Mark Mulligan on post-Brits backslapping: “It’s the price, stupid”

As ever, Mark Mulligan from Jupiter Research gets right to the point about UK record sales:

UK music sales picked up after a slump not just because of good artists, but because CD prices dropped. And they dropped significantly. It is no coincidence that UK music sales were at their weakest when album prices were at their highest…

by 2004 we had 9.99 and cheaper chart albums. Lo and behold sales went up.

But instead of recognizing that they had found the optimum price point / sales margin balance, the big retailers took the increased sales as a cue to hike up prices again. So now if you walk into HMV or Virgin you’ll pay 13.99 again for a chart album. Yet the cheaper alternatives remain cheaper, for example I paid 6.99 for the Editors in Tesco and it was 13.99 in Virgin.

All that will be achieved by higher prices in the high street is driving people away from buying music again.

11 thoughts on “Mark Mulligan on post-Brits backslapping: “It’s the price, stupid”

  1. Carlton says:

    I tend to find myself wandering into HMV every now and then. If I see something worthwhile I’ll leave, go the extra quarter mile to Fopp and see what its priced at. Mentally I’m thinking “Maybe I should be checking CDWow too”.

  2. Gary says:

    I’m exactly the same. the only time I ever buy CDs from the high street is in the sales; otherwise it’s Amazon et al. Why pay double when you don’t have to?

    There is an exception in Glasgow, which is indie chain Missing – who manage to sell CDs for considerably less than the big names without going bust…

  3. Squander Two says:

    I continue to find it amusing that people think that the normal functioning of the pricing mechanism is a sign of things going wrong.

    > UK music sales picked up after a slump not just because of good artists, but because CD prices dropped.

    You mean, like, supply and demand?

    > But instead of recognizing that they had found the optimum price point / sales margin balance, the big retailers took the increased sales as a cue to hike up prices again.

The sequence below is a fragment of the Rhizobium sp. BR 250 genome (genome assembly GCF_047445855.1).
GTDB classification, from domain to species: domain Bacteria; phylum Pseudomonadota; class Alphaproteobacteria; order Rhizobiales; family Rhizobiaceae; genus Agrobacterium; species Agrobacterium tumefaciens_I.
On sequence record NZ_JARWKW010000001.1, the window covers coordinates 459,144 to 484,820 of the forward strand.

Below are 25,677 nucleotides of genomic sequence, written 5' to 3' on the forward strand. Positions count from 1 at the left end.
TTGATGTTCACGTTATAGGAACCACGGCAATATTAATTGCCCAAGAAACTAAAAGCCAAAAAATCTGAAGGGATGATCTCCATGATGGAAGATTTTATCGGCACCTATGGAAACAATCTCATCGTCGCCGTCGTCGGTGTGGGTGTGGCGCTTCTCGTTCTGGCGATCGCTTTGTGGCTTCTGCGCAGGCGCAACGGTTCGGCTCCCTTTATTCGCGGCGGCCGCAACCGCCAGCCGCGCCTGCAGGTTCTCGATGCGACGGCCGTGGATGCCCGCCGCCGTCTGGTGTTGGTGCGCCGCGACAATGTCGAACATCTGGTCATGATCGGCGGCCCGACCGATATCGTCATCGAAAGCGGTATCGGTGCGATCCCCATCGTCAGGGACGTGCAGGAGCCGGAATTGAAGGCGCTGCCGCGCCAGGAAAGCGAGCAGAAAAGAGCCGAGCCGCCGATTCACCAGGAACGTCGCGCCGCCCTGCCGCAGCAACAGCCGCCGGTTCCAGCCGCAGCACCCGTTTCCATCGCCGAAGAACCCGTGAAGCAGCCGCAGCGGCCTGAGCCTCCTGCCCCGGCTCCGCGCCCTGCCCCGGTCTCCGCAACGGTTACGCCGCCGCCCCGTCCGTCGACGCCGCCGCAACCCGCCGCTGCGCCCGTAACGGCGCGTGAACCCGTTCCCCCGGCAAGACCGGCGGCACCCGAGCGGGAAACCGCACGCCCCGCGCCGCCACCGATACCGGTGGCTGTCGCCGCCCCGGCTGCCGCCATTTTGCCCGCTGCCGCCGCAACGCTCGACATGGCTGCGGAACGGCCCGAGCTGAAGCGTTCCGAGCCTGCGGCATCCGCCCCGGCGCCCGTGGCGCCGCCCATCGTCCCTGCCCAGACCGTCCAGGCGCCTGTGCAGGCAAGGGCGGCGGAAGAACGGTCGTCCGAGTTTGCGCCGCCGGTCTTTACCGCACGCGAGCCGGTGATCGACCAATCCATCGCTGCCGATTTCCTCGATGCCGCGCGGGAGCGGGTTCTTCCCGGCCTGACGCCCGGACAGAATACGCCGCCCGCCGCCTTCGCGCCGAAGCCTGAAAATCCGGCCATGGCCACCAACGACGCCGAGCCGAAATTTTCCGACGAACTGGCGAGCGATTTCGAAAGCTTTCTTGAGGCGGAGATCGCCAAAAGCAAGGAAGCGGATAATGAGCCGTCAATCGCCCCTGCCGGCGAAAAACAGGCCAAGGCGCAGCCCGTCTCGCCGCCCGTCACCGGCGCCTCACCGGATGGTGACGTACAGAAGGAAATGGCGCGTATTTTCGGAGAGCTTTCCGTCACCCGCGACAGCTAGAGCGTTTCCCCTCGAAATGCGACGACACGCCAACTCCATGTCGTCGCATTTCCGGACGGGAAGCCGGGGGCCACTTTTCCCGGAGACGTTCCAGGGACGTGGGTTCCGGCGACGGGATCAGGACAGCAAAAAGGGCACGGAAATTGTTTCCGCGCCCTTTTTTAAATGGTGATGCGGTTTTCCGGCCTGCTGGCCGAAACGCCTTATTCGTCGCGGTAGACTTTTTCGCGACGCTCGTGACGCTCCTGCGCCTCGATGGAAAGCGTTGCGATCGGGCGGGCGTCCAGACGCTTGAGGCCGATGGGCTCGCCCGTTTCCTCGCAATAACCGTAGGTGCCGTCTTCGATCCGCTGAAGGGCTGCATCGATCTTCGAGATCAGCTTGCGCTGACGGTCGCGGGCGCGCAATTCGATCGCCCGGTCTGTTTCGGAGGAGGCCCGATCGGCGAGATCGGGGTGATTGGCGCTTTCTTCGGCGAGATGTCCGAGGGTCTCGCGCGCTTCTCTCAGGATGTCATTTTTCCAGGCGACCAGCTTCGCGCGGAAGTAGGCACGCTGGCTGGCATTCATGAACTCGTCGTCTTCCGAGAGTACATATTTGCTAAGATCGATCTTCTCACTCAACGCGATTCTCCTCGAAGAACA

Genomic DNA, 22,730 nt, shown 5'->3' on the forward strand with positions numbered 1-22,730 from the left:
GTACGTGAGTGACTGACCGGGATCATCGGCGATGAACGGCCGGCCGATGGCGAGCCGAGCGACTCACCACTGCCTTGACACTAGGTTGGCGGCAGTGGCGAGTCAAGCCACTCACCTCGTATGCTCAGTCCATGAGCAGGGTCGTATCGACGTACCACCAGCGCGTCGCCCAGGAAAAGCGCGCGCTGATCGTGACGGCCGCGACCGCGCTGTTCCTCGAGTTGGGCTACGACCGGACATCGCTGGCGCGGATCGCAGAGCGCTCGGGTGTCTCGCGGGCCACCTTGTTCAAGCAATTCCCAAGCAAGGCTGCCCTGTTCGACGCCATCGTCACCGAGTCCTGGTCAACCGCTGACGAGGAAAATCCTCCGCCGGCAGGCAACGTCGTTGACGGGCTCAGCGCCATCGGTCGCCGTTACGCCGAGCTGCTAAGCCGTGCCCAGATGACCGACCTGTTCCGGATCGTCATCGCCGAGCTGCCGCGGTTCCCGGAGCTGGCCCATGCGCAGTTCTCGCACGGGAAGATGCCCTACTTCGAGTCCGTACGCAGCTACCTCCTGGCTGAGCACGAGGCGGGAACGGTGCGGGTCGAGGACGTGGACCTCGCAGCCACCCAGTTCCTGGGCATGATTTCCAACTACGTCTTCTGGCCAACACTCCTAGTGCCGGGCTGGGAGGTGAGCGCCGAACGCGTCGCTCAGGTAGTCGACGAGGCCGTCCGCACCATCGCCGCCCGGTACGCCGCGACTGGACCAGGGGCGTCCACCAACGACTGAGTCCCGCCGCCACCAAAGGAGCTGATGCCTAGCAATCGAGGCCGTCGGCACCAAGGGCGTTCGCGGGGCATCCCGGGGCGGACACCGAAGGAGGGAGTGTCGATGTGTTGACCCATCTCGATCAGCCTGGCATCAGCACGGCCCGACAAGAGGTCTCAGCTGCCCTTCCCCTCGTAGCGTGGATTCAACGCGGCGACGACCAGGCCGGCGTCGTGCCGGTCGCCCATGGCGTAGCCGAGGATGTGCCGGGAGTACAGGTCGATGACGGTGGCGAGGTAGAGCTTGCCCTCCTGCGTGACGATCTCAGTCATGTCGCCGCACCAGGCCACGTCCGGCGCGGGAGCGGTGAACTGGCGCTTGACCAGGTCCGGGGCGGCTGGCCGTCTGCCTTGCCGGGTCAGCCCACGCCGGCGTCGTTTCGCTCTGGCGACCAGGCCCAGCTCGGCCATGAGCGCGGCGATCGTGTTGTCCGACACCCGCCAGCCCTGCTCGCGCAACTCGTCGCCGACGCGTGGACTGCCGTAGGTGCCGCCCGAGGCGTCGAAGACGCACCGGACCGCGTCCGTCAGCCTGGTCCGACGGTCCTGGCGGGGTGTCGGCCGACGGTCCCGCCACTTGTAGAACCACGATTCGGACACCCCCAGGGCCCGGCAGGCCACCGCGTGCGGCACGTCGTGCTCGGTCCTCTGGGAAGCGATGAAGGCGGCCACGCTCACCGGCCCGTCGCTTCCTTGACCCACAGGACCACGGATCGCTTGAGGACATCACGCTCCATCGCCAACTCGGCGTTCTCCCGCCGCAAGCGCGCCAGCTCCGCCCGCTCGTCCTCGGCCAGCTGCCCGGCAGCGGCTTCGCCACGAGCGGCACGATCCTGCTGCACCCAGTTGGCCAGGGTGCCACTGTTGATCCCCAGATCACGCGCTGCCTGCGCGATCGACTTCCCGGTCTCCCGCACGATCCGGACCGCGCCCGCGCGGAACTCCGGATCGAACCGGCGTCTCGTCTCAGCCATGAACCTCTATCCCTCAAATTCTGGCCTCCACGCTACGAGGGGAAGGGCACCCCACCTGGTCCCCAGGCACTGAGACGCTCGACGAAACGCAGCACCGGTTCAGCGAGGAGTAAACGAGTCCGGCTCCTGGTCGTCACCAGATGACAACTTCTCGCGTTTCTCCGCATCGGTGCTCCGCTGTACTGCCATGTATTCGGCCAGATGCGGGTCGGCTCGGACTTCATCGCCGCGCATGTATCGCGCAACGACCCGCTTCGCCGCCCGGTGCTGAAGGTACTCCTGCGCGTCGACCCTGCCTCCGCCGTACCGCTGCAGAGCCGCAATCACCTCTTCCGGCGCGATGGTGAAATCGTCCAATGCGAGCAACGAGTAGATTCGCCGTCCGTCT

You mean, like, supply and demand?

    > All that will be achieved by higher prices in the high street is driving people away from buying music again.

    You mean, like, supply and demand?

  4. Gary says:

    I think Mulligan understands basic economics pretty well, but the people he’s talking about don’t – whenever record sales fall, the BPI et al immediately blame piracy rather than supply and demand. And when sales go up, it’s not because of supply and demand. Oh no.

    What’s quite interesting (to me at least) is that the perceived value of music has dropped over the years. People are prepared to pay considerably less for music than they used to, possibly because it’s bloody everywhere now.

  5. Squander Two says:

    > the people he’s talking about don’t

    Doesn’t matter. The beauty of the pricing mechanism is that it still works even if the people working it have no idea why they’re doing what they’re doing.

    The examples Mulligan gives of record labels getting it all wrong are in fact merely a description of the way that almost every product and service on the planet fluctuates in price. It’s not distinct to the record industry, and it’s not even slightly unusual.

  6. Tony Kiernan says:

    I really feel the need to enquire when you were last in Missing, Gary? Their attempt to take on the big boys was near fatal to them. Now the one store in Glasgow (dunno if they still have the stall in Pollok) has returned to purely second hand stuff. They don’t even have the small but excellent indie section that actually built their market in the first place.

  7. Gary says:

    > I really feel the need to enquire when you were last in Missing, Gary?

    Couple of months ago in the Byres Road one. The stuff didn’t appear to be second hand…

  8. Tony Kiernan says:

    Yeah. Missing was on Gt W Rd – a few years back. Fopp have been having some trubs recently too. Although, hiring most of HMV’s financce department seems to have warded that off (and slowed expansion, caused a bit of rearranging, selling property etc)

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